ADEN // High school students in Yemen’s capital pelted a Houthi leader with stones and refused to recite the rebels’ slogan in an act of defiance that has drawn praise from across the country.
The incident, which was captured on mobile phone video, provides evidence of the dissatisfaction among Sanaa residents at the Houthi occupation of the city.
A teacher at Al Kuwait school told The National that the headmaster directed hundreds of students to the school playing field to meet the president of the Houthi's revolutionary committee, Mohammed Ali Al Houthi, when he visited on Saturday morning.
“When the students gathered in the field, Mr Al Houthi started to give his speech about the [Saudi-led] offensive [against the Houthis]. When he finished speaking, some of his guards asked the students to repeat the Houthis’ slogan,” said the teacher.
“Some students repeated the slogans but most of them refused to repeat it and they started to sing the national anthem instead,” she said.
The slogan — “God is Great, Death to America, Death to Israel, Curses to Jews and Victory to Islam” — is chanted at all Houthi rallies.
Defying the Houthis, the students — who were between the ages of 15 an18 — began to throw stones at Mr Al Houthi.
Some of the teachers tried to stop the students by hitting them with sticks, but the pupils continued until Mr Al Houthi and his guards left the school, the teacher added.
A YouTube video of the incident, shared more than 25,000 times, drew praise on social media, with many commending the students for their courage in standing up against the Houthis.
Yemeni writer, Mohammed Gomaih, condemned the Houthis for trying to recruit the students as child soldiers.
“We want the different sides in Yemen’s war to stop using the students in their conflict; we need the Houthis and the anti-Houthis to leave the students out of the political conflicts,” said Mohammed Al Hassani, political analyst and the former managing editor of Al Tagheer news website.
He praised the reaction of the students, saying they were better than their headmaster and teachers who should not have allowed the Houthis to speak to students inside the school.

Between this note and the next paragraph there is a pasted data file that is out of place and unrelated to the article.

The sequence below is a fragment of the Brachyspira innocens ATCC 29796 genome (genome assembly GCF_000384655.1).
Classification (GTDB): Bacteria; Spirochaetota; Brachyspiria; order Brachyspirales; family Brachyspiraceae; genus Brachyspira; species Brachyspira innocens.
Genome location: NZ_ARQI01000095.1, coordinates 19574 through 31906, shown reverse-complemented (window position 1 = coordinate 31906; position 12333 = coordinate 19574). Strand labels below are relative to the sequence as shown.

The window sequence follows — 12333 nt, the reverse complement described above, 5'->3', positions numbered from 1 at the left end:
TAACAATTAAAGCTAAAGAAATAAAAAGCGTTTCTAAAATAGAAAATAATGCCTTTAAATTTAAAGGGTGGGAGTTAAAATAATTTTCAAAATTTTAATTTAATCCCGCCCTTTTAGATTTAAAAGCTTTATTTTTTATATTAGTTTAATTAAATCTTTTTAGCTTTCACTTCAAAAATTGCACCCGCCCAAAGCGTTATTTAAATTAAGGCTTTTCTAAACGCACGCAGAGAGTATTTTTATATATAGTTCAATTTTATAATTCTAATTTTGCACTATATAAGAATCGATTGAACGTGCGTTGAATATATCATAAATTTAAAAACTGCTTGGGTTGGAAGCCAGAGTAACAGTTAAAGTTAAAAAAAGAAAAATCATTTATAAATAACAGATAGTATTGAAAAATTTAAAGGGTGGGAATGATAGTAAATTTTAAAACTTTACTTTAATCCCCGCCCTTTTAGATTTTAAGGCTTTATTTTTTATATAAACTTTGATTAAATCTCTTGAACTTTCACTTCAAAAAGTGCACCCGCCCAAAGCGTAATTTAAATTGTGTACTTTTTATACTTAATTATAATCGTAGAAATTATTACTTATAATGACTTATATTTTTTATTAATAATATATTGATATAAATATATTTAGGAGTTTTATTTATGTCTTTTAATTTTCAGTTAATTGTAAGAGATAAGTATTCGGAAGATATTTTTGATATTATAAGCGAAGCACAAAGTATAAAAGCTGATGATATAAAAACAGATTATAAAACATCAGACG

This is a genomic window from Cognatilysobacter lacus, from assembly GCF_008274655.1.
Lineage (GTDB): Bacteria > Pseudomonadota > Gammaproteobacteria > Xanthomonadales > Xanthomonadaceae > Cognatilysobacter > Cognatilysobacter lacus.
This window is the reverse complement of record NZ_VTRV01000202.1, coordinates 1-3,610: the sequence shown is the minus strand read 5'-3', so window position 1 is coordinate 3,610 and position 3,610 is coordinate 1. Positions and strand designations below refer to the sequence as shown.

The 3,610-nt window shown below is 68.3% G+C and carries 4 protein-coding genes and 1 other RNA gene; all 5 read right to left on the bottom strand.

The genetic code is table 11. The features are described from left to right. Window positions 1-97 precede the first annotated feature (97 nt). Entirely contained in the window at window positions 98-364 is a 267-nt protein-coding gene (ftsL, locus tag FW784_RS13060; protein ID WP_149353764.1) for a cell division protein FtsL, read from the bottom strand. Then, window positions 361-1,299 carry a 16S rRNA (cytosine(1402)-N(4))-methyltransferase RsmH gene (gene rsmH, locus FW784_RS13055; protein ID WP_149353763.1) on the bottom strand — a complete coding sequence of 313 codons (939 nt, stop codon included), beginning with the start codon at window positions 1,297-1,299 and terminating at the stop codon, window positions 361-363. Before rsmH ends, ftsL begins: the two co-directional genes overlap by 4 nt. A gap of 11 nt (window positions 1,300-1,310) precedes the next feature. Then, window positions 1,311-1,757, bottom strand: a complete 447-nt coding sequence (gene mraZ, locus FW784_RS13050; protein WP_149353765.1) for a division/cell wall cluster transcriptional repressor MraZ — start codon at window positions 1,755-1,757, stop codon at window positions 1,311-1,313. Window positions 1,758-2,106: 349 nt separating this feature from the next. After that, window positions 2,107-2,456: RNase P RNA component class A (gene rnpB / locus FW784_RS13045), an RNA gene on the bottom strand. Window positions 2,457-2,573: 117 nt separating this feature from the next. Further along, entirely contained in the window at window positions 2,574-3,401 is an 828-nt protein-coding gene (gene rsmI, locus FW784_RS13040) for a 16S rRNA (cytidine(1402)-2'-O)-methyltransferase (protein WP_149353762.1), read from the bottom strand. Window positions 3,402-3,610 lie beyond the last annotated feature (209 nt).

Abdulmonem Al Shaibani, a professor of education at Taez University, said the people of Sanaa “should learn from the students of Al Kuwait school, who refused to repeat the Houthis’ slogans.”
Mr Al Shaibani accused the Houthis of using children in both the current conflicts and wars of the past. The Houthis have been accused by the UN of recruiting child soldiers and killed several others in different provinces. He said they were now brainwashing children with the Houthis’ mindset.
“I hope that the behaviour of Al Kuwait school in Sanaa will be the first step towards a revolution against the Houthis in Sanaa, so our capital can be free from the Houthis, who try to kill everything beautiful in this country. We consider them to be the enemies of education,” he added.
The Iran-backed Houthis took over Sanaa in September 2014 before launching a military campaign to take over the rest of the country and driving the internationally recognised government into exile.
Since a Saudi-led coalition joined the fighting in March, the Houthis and their allies have been pushed back from southern Yemen towards the Sanaa with the fighting now centred on Taez.
The Houthis are a minority Zaydi Shiite group from Yemen’s Saada province in the far north, and their occupation of other areas of the country has sparked degrees of resistance from protests to the formation of regional militias to fight them.